Also mentioned during our little bit of face-to-face socialising was this epoch-nailing scene.

Thursday November 13 2014

Complicated day today, and then a complicated evening this evening, trying - and almost totally failing - to record a succession of tv shows each of which ended just as the next was starting.  Luckily, the ones I screwed up will be repeated during the next few days.  But, no thought of blogging until now.

So, one from the I Just Like It subdirectory.  I’m on the south side of the River Thames, and I think I’m quite close to that bridge that now has a station on it.

image

Yes it’s a shadow selfie, involving very colourful food which contrasts well with the drab surroundings and the drab shadow of drab old me holding the food.

Taken in May 2006.

Wednesday November 12 2014

I like this kind of thing, this particular thing being the back entrance to a hotel in the vicinity of one of my local tube stations, St James’s Park, photoed by me earlier this evening:

image

Looking at the photos that others like to take - even characters in tv adverts for goodness sakes - I don’t think I’m the only one who likes such things as this.  We are talking totally conventional aesthetics here.  The cutting edge of aesthetics, as practised by people half my age who do aesthetics for a living or who try to, has presumably gone to other places entirely.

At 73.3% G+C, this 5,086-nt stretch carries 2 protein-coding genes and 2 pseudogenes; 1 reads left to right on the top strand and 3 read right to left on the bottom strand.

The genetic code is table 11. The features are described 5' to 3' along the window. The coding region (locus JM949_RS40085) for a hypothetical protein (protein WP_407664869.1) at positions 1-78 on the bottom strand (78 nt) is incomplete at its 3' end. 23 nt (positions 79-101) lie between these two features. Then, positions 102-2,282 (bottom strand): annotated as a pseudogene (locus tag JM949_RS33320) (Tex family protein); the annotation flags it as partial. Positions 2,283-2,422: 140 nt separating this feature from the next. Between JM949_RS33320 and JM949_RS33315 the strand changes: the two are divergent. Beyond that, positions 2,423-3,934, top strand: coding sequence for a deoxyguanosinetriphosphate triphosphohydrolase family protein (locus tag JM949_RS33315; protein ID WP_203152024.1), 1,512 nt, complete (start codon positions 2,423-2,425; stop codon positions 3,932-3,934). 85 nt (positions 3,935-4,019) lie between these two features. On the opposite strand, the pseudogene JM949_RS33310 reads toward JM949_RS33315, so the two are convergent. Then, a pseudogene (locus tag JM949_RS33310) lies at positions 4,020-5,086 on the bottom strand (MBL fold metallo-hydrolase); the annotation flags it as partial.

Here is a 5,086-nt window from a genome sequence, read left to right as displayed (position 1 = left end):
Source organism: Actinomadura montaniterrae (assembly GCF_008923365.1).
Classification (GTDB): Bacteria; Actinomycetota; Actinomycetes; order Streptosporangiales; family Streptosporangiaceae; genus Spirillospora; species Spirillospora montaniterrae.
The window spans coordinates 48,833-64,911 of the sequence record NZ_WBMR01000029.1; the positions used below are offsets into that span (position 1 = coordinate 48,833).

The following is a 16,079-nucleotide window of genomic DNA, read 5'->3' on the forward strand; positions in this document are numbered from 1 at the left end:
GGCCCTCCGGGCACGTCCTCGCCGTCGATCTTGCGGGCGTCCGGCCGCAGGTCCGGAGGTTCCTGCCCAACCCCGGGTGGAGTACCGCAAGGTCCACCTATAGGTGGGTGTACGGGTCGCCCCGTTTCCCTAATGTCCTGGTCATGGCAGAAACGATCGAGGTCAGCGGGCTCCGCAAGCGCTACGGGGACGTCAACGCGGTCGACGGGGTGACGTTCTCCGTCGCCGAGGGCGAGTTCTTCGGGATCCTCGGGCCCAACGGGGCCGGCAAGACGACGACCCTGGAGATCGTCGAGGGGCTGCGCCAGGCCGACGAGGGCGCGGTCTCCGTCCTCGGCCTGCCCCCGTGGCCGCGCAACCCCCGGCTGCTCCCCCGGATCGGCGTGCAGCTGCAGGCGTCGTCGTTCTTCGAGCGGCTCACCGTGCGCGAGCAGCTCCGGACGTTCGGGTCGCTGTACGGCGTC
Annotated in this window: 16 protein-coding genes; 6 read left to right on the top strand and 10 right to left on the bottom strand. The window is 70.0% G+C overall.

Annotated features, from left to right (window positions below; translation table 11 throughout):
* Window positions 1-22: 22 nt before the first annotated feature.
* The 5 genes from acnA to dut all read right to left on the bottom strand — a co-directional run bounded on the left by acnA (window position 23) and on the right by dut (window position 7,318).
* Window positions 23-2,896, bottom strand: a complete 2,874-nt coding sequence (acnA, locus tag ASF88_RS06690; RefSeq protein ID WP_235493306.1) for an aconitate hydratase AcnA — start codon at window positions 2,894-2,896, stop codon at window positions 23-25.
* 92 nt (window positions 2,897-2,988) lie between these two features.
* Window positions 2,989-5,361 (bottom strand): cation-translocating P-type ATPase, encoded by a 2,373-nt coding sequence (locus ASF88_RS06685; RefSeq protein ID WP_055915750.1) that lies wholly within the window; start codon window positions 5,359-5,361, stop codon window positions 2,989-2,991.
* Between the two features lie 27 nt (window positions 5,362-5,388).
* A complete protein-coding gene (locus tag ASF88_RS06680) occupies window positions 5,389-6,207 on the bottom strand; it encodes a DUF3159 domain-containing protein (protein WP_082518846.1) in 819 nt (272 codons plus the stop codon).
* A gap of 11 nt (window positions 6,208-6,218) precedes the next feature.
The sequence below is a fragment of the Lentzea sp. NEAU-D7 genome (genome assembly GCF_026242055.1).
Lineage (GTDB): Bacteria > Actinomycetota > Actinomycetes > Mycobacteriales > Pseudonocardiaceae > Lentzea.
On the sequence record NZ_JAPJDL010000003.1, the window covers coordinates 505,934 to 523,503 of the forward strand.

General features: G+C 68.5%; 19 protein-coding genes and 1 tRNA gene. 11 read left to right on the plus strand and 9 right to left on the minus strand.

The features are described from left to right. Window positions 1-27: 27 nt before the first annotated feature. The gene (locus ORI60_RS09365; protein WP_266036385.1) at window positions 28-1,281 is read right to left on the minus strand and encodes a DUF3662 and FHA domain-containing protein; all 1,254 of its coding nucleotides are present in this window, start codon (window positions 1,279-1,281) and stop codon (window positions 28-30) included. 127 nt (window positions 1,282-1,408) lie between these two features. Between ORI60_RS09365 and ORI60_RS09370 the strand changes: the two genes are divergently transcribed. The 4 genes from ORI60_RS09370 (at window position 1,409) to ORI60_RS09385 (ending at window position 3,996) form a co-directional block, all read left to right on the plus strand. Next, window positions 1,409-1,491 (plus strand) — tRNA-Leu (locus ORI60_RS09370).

(Part of) what I like about this is that this composition was not actually composed.  It looks so artful, but it absolutely is not.  It is all rectangles because that is the most convenient shape for the back entrance of a hotel to be, not because its designer had been immersing himself in the work of Piet Mondrian.  And the piper are where they are, not because the pipist who did them is a sculptor manqué, but because that is where they need to be, to do what they do.

(The earlier versions of “piper” in the previous paragraph were, first: pipemonger; and then: pipist.  There already is a word for a person who pipes, but I didn’t want to waste those earlier efforts.)